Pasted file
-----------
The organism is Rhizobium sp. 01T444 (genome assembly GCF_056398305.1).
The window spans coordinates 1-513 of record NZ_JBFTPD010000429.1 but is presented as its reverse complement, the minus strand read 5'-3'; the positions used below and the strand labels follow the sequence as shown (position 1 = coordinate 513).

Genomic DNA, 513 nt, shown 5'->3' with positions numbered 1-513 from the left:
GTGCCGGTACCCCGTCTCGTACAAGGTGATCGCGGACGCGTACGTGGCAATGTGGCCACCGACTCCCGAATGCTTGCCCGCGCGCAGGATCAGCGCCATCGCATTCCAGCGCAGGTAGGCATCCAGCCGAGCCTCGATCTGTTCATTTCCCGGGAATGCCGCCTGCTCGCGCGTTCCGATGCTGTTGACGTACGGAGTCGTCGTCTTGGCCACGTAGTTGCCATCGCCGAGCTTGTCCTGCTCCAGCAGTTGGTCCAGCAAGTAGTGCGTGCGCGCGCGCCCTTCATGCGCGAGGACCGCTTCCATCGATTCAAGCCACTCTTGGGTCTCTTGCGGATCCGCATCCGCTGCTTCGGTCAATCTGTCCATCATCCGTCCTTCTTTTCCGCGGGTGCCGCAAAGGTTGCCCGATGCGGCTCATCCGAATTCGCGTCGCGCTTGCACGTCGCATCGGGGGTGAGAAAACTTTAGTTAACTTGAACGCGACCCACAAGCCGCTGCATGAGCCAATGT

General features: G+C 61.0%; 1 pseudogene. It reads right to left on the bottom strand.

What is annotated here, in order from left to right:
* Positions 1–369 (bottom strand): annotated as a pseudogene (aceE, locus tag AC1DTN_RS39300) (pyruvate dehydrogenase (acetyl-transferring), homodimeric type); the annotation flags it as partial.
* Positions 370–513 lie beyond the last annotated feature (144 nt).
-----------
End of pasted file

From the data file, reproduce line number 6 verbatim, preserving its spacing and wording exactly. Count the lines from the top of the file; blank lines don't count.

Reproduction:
What is annotated here, in order from left to right: